A Rhode Island man who says he was framed for the 1988 killing of a 10-year-old girl on Tuesday sued four police officers and a Department of Health lab technician he alleges fabricated evidence that led to his false arrest and as a result ruined his life.
Pawtucket police with great fanfare in July 2019 announced the arrest of Joao Monteiro, 60, in connection with the January 1988 killing of Christine Cole based on DNA technology not available at the time of her death.
A judge last February dismissed a murder charge after the state attorney general’s office said in a filing that there was not enough evidence to present to a grand jury.
The Pawtucket officers took advantage of Monteiro’s limited English skills - he is an immigrant from Cape Verde - his attorneys including William Devine said in a statement.
The Department of Health worker who conducted the DNA work used to implicate Monteiro was also named as a defendant.
“To get away with this misconduct, defendants bypassed standard procedures by excluding representatives of the Rhode Island Office of Attorney General from the arrest process and by not seeking a grand jury indictment as the basis for an arrest,” his attorneys said.
Monteiro, a father of four, lost his job of 15 years and became homeless, they said.
“The immense trauma caused by the loss of his home, job and reputation have led to his inability to now work and function in society,” his attorneys said.
The DNA evidence, taken from the girl’s pants, did not pinpoint Monteiro as a suspect, the federal suit said.
“The only person that the DNA sample indicated a potential connection to was plaintiff’s son,” according to the suit. “The DNA sample did not directly implicate anyone, and plaintiff’s son was not born until five years after the girl died.”
The 10-count suit alleges malicious prosecution, arrest without probable cause, false imprisonment and denial of civil rights. It seeks unspecified monetary damages.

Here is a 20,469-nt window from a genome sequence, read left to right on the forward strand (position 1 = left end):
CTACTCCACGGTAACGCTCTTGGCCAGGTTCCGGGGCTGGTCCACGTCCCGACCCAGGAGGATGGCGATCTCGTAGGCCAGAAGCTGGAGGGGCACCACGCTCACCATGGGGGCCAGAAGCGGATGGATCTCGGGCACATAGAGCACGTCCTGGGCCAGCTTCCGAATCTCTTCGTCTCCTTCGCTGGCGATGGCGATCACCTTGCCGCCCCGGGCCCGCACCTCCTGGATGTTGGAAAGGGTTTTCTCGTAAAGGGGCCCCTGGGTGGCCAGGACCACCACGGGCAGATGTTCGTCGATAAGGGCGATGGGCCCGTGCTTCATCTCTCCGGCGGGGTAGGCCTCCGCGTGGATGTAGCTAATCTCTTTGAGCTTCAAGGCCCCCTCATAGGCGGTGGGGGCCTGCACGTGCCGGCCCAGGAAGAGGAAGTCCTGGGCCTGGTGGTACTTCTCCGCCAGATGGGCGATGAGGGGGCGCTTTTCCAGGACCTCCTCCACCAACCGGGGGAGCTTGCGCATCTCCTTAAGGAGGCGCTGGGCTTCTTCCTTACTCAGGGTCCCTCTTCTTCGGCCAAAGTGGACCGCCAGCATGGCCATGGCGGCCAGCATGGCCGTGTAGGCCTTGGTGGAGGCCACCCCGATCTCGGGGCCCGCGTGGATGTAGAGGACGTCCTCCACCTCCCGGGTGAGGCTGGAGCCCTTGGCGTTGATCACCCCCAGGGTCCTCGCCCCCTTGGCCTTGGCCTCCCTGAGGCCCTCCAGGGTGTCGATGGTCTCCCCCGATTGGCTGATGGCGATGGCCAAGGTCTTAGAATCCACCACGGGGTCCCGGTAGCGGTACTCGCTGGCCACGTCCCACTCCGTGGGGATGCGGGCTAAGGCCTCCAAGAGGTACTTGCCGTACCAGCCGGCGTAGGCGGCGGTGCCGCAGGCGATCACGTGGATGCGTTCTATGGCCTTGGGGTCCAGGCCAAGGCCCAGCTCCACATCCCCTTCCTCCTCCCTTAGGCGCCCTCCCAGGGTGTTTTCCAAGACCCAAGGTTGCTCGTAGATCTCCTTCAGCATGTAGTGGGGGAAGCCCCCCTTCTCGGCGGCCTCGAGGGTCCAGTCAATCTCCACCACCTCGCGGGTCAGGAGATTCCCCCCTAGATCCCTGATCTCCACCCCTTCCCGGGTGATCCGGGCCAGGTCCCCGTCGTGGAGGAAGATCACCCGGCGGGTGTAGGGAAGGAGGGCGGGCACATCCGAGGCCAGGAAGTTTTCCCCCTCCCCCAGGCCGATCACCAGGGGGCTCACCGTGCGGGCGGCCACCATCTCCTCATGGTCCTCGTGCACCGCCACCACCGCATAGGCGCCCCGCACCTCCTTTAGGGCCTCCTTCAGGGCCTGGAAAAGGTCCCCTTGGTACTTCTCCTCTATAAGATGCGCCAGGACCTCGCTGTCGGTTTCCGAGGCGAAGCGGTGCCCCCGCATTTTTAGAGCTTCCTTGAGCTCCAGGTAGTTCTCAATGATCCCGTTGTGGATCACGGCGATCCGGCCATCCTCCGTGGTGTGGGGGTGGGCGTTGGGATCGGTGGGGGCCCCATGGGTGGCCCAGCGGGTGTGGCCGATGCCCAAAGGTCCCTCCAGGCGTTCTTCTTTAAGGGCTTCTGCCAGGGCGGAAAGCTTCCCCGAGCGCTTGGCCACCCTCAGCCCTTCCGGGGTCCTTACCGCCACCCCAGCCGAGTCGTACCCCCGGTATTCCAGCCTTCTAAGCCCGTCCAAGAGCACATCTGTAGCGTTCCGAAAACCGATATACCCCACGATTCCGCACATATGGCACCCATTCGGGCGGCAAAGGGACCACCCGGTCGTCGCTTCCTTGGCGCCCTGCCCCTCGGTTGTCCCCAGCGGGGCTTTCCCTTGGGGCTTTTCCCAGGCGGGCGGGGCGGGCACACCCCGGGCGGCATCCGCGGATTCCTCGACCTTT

Pawtucket’s police chief, Tina Goncalves, who is named as a defendant, stood by her department’s work.
“In this particular case, the department met the burden of proof for probable cause with new testing for the DNA sample to administer an arrest,” she said in an emailed statement sent by a city spokesperson. “The Attorney General’s Office looked at the findings and stated that they would require more information. The Pawtucket Police Department is working closely with the assistant attorney general assigned to the case and remains committed to giving the family of 10-year-old Christine Cole closure.”
Monteiro continues to be “a prime suspect,” she said.
An email seeking comment was left with a spokesperson for the Department of Health.
The Pawtucket girl disappeared when she was sent to the store by her mother. Her body was found nearly two months later on a beach in Warwick. The medical examiner determined she died of “asphyxia with submersion.”
Monteiro and the girl didn’t know each other, but lived in the same neighborhood at the time, police said. Monteiro has always maintained his innocence.
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